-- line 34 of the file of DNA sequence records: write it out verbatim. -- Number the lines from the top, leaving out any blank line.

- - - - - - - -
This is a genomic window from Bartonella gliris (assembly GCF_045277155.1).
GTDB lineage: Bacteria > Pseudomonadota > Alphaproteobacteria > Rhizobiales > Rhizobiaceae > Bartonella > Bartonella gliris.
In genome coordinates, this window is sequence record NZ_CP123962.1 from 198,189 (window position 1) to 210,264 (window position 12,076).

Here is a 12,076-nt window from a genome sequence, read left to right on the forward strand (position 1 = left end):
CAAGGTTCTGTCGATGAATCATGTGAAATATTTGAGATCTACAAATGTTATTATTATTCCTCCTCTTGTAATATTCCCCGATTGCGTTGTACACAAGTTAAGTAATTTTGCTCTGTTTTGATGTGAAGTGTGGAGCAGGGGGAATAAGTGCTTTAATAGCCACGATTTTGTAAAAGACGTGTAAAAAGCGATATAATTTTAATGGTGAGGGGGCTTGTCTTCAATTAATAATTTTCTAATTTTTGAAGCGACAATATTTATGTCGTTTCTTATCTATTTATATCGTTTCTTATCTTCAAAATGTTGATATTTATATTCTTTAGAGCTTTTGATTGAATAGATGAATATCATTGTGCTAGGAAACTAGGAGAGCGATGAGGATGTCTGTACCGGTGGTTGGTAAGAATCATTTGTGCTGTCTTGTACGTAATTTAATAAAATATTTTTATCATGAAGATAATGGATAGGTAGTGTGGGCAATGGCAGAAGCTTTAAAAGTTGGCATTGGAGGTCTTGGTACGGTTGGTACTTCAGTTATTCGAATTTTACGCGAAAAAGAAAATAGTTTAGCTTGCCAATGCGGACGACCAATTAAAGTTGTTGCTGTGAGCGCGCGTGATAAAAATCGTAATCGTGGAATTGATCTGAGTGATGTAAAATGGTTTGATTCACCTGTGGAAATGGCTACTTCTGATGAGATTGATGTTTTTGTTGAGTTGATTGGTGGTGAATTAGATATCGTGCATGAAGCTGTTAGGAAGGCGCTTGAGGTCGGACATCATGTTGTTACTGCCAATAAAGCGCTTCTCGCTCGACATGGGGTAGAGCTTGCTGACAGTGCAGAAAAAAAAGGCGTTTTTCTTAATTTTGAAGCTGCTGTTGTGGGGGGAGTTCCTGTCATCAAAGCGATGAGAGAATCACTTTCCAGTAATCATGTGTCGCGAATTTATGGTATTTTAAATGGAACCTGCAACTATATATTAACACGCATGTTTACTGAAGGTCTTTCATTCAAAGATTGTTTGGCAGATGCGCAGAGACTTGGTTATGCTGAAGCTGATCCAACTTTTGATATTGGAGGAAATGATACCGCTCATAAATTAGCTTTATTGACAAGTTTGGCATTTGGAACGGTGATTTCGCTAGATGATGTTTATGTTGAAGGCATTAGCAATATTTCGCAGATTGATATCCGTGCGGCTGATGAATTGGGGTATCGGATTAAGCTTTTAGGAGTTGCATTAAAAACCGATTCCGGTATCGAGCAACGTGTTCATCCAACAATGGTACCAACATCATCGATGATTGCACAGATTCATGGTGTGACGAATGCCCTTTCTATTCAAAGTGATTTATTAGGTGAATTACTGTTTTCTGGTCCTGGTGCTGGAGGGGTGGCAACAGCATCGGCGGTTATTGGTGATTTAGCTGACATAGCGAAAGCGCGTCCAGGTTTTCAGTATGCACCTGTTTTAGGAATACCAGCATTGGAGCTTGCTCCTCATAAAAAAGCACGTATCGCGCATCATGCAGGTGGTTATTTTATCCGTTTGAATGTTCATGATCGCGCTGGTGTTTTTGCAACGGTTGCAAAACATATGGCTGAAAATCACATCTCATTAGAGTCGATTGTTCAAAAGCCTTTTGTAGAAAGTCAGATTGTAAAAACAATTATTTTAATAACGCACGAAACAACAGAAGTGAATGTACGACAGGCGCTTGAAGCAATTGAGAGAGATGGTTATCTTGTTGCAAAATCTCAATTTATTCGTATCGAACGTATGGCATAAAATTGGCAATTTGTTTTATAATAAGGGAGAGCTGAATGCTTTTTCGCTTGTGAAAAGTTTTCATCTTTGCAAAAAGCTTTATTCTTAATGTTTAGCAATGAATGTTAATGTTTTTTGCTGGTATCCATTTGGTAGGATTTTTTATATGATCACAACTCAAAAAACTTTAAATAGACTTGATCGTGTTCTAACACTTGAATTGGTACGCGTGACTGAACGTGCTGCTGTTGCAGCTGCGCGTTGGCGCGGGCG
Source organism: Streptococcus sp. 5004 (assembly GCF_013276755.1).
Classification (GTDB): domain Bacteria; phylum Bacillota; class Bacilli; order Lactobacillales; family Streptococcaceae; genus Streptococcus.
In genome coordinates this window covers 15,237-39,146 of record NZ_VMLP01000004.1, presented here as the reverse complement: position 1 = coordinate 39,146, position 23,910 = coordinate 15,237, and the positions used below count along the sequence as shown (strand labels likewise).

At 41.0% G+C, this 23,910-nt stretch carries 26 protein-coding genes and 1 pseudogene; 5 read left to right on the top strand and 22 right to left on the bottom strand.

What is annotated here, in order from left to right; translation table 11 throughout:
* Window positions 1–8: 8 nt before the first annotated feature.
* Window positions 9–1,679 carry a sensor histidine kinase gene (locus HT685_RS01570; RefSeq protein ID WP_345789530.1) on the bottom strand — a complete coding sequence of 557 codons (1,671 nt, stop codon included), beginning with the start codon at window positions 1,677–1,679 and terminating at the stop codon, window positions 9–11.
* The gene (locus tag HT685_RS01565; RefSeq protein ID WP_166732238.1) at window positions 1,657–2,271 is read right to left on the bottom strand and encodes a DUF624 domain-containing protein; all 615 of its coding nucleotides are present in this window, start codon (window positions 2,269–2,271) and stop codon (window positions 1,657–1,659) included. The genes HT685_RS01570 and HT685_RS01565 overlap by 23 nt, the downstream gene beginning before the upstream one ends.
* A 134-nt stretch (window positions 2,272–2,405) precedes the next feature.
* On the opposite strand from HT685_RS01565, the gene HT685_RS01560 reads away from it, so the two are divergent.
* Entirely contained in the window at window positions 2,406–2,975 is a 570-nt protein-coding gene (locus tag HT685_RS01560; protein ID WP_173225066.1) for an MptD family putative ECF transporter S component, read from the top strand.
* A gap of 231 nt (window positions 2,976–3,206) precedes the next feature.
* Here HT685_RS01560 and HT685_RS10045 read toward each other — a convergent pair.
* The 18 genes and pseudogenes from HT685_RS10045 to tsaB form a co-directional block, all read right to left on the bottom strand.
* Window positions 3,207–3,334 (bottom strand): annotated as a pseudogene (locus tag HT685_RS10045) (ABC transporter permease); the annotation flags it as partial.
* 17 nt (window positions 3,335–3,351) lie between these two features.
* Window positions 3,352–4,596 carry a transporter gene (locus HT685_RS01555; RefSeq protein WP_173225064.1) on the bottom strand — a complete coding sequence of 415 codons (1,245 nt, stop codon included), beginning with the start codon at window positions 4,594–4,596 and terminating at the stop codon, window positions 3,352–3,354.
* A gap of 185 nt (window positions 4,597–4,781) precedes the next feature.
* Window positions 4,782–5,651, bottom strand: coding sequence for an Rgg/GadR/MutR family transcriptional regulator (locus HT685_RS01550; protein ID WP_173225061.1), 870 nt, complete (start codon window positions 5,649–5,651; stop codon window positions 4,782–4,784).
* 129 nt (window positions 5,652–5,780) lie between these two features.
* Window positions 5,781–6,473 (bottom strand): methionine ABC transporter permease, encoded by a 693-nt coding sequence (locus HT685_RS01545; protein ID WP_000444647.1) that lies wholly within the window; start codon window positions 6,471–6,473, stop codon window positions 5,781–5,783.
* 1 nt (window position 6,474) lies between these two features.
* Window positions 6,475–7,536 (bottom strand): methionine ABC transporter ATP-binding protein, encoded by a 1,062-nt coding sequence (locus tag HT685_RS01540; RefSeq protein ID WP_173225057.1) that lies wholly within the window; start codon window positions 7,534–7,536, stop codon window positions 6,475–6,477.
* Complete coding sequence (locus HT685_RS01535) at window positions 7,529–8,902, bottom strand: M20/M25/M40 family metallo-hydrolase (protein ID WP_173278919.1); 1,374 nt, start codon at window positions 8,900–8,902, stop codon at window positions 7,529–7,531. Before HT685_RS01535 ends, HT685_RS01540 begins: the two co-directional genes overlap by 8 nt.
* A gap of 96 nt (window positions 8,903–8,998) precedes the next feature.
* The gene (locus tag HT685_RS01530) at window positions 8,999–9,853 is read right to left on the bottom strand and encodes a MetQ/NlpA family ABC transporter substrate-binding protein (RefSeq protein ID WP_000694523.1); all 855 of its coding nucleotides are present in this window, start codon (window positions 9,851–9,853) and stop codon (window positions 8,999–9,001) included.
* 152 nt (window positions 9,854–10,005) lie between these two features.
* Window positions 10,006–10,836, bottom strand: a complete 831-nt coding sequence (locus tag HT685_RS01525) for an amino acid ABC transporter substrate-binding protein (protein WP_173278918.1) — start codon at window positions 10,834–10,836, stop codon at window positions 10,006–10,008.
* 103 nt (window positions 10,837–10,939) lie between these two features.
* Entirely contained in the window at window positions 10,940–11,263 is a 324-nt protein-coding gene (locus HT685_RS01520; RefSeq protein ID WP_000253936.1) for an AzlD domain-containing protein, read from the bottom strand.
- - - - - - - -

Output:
* 103 nt (window positions 10,837–10,939) lie between these two features.